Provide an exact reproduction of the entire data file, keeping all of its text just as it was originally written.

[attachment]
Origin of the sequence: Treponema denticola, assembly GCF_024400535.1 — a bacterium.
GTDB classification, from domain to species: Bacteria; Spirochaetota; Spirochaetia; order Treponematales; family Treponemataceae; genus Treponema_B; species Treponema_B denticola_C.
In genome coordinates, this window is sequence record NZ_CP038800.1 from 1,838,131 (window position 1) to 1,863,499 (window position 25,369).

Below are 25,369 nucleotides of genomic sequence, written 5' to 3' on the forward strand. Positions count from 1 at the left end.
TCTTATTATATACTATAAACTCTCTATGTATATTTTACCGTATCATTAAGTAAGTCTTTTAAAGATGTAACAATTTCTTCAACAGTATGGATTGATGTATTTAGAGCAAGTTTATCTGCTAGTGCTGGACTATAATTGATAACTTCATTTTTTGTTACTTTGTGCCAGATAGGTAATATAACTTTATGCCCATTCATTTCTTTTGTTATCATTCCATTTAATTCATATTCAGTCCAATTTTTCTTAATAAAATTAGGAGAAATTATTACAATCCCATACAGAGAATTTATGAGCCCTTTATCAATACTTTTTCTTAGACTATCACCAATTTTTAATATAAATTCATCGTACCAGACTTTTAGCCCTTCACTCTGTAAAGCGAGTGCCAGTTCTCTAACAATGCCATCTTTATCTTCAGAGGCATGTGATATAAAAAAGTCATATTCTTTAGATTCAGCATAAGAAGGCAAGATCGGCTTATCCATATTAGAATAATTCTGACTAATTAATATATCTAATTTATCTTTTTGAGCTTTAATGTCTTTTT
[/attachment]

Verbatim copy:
Origin of the sequence: Treponema denticola, assembly GCF_024400535.1 — a bacterium.
GTDB classification, from domain to species: Bacteria; Spirochaetota; Spirochaetia; order Treponematales; family Treponemataceae; genus Treponema_B; species Treponema_B denticola_C.
In genome coordinates, this window is sequence record NZ_CP038800.1 from 1,838,131 (window position 1) to 1,863,499 (window position 25,369).

Below are 25,369 nucleotides of genomic sequence, written 5' to 3' on the forward strand. Positions count from 1 at the left end.
TCTTATTATATACTATAAACTCTCTATGTATATTTTACCGTATCATTAAGTAAGTCTTTTAAAGATGTAACAATTTCTTCAACAGTATGGATTGATGTATTTAGAGCAAGTTTATCTGCTAGTGCTGGACTATAATTGATAACTTCATTTTTTGTTACTTTGTGCCAGATAGGTAATATAACTTTATGCCCATTCATTTCTTTTGTTATCATTCCATTTAATTCATATTCAGTCCAATTTTTCTTAATAAAATTAGGAGAAATTATTACAATCCCATACAGAGAATTTATGAGCCCTTTATCAATACTTTTTCTTAGACTATCACCAATTTTTAATATAAATTCATCGTACCAGACTTTTAGCCCTTCACTCTGTAAAGCGAGTGCCAGTTCTCTAACAATGCCATCTTTATCTTCAGAGGCATGTGATATAAAAAAGTCATATTCTTTAGATTCAGCATAAGAAGGCAAGATCGGCTTATCCATATTAGAATAATTCTGACTAATTAATATATCTAATTTATCTTTTTGAGCTTTAATGTCTTTTT